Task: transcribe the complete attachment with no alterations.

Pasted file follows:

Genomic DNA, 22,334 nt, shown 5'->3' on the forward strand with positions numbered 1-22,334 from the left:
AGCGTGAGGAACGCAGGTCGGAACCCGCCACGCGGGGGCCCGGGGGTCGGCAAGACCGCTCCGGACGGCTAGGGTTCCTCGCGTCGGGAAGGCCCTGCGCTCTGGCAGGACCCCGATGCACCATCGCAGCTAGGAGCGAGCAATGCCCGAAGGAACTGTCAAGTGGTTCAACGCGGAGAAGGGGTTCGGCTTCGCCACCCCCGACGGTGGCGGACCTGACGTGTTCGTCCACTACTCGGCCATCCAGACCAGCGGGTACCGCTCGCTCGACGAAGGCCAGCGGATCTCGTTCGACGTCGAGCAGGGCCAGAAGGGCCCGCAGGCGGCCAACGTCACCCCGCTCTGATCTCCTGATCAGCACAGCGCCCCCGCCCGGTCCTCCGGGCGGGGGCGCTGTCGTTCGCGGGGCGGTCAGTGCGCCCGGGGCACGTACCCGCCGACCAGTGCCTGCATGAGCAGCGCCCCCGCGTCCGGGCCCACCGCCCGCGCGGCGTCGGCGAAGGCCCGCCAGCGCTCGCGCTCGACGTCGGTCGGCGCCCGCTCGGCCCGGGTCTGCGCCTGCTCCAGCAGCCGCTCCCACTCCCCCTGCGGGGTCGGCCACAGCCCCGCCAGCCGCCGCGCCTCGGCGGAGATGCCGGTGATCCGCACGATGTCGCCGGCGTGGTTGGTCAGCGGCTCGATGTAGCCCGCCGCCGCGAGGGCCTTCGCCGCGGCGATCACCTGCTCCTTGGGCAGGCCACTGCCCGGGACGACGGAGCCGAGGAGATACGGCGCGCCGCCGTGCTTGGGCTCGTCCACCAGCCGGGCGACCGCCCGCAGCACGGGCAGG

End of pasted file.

Genomic DNA, 22,334 nt, shown 5'->3' on the forward strand with positions numbered 1-22,334 from the left:
AGCGTGAGGAACGCAGGTCGGAACCCGCCACGCGGGGGCCCGGGGGTCGGCAAGACCGCTCCGGACGGCTAGGGTTCCTCGCGTCGGGAAGGCCCTGCGCTCTGGCAGGACCCCGATGCACCATCGCAGCTAGGAGCGAGCAATGCCCGAAGGAACTGTCAAGTGGTTCAACGCGGAGAAGGGGTTCGGCTTCGCCACCCCCGACGGTGGCGGACCTGACGTGTTCGTCCACTACTCGGCCATCCAGACCAGCGGGTACCGCTCGCTCGACGAAGGCCAGCGGATCTCGTTCGACGTCGAGCAGGGCCAGAAGGGCCCGCAGGCGGCCAACGTCACCCCGCTCTGATCTCCTGATCAGCACAGCGCCCCCGCCCGGTCCTCCGGGCGGGGGCGCTGTCGTTCGCGGGGCGGTCAGTGCGCCCGGGGCACGTACCCGCCGACCAGTGCCTGCATGAGCAGCGCCCCCGCGTCCGGGCCCACCGCCCGCGCGGCGTCGGCGAAGGCCCGCCAGCGCTCGCGCTCGACGTCGGTCGGCGCCCGCTCGGCCCGGGTCTGCGCCTGCTCCAGCAGCCGCTCCCACTCCCCCTGCGGGGTCGGCCACAGCCCCGCCAGCCGCCGCGCCTCGGCGGAGATGCCGGTGATCCGCACGATGTCGCCGGCGTGGTTGGTCAGCGGCTCGATGTAGCCCGCCGCCGCGAGGGCCTTCGCCGCGGCGATCACCTGCTCCTTGGGCAGGCCACTGCCCGGGACGACGGAGCCGAGGAGATACGGCGCGCCGCCGTGCTTGGGCTCGTCCACCAGCCGGGCGACCGCCCGCAGCACGGGCAGG